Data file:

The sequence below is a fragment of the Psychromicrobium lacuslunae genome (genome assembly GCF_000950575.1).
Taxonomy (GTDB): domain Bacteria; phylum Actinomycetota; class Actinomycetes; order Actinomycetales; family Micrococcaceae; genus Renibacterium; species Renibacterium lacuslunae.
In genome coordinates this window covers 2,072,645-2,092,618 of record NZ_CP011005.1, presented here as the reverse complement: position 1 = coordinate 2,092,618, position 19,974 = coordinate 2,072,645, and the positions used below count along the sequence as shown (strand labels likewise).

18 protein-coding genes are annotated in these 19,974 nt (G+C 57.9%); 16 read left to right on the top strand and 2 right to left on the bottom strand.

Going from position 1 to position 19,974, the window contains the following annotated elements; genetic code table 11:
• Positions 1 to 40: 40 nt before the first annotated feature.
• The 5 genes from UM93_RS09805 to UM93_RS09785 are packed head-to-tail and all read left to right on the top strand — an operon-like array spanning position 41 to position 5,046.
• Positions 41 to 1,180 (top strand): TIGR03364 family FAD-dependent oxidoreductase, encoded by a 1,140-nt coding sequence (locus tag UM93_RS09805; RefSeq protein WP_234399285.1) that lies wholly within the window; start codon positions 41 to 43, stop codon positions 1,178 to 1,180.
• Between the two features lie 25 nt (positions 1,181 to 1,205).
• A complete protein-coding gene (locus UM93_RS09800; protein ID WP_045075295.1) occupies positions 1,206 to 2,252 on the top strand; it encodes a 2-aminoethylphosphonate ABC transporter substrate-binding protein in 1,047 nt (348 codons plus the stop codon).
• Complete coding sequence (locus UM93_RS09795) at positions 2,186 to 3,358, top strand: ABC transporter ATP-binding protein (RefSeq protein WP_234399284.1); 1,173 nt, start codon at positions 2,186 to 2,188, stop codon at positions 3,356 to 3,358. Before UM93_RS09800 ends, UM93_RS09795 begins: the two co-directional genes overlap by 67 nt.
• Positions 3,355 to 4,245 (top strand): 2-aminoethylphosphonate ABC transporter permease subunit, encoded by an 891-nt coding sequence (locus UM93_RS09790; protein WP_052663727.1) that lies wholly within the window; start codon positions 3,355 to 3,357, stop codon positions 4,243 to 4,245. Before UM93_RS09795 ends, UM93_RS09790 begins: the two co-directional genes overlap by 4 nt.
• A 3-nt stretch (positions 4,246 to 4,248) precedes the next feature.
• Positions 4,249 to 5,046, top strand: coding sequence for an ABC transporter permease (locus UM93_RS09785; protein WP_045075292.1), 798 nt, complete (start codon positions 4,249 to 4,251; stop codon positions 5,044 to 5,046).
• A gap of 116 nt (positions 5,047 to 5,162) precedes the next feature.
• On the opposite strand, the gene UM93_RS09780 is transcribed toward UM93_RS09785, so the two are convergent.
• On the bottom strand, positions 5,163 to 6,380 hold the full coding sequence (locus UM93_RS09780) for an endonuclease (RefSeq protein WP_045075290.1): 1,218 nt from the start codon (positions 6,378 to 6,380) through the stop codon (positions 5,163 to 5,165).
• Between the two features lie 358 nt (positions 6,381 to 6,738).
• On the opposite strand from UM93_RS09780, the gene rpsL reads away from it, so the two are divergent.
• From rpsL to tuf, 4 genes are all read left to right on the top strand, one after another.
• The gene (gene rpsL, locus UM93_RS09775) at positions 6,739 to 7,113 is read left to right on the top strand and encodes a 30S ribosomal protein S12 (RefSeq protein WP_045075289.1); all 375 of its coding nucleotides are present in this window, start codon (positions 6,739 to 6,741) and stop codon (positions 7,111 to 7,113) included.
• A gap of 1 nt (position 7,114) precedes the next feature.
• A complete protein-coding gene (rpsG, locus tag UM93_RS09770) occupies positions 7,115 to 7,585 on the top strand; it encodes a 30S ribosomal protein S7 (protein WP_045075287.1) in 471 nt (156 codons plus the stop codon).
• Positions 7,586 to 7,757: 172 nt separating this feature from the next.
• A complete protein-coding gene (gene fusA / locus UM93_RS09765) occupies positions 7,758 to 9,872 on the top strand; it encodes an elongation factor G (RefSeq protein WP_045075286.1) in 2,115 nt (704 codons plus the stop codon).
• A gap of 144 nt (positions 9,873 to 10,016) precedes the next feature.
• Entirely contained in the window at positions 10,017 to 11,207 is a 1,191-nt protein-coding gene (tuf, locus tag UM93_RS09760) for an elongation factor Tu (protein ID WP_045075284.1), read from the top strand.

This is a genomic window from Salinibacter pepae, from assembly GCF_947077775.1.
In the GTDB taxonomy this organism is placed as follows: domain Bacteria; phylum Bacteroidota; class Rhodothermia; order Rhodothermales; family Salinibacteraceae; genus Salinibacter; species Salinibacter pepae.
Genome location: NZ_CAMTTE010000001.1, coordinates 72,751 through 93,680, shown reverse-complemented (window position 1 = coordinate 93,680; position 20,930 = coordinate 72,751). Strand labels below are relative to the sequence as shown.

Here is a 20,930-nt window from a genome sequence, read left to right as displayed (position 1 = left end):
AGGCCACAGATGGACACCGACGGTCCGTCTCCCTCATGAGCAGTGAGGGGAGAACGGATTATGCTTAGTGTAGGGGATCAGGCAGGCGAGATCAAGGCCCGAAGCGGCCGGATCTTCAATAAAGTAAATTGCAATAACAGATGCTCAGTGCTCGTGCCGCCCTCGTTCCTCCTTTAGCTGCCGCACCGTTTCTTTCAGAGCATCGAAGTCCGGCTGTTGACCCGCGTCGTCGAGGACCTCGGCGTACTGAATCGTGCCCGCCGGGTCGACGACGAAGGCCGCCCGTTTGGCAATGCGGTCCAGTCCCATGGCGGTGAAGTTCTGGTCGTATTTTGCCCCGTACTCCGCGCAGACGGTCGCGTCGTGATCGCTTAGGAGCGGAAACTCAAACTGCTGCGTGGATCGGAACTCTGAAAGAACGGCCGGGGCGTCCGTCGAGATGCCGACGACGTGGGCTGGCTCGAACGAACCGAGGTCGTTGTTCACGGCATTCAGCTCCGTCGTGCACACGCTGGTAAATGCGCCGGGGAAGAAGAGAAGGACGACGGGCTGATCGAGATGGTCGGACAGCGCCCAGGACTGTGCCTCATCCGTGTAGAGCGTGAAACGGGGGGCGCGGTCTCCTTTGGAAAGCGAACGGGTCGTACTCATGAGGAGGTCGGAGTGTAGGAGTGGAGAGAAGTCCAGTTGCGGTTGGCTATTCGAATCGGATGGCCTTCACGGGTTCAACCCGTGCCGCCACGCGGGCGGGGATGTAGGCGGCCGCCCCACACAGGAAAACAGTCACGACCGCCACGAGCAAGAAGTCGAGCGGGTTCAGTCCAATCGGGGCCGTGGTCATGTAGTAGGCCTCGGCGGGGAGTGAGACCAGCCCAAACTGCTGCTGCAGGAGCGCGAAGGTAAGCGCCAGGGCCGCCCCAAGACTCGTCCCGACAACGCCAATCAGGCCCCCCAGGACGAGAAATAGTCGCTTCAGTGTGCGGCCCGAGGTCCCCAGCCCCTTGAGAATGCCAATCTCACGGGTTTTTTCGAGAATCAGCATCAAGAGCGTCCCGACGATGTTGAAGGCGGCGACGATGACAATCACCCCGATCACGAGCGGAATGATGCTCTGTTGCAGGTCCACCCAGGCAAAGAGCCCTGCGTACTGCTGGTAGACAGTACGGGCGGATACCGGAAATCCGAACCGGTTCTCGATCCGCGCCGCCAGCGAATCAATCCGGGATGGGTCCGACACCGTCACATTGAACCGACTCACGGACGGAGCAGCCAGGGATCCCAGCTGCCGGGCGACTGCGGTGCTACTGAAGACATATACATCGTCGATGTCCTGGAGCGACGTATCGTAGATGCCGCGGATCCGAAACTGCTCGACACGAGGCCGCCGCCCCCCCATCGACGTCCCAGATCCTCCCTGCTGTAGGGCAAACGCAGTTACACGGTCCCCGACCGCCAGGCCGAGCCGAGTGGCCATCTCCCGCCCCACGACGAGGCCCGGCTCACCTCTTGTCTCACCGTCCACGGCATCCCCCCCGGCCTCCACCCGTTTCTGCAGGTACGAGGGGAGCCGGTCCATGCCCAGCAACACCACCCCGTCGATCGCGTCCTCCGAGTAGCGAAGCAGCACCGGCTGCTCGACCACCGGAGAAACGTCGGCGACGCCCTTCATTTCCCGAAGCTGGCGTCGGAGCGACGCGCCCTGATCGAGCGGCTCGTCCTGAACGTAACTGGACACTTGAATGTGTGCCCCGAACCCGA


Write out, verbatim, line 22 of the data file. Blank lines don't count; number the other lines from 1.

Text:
• A gap of 1 nt (position 7,114) precedes the next feature.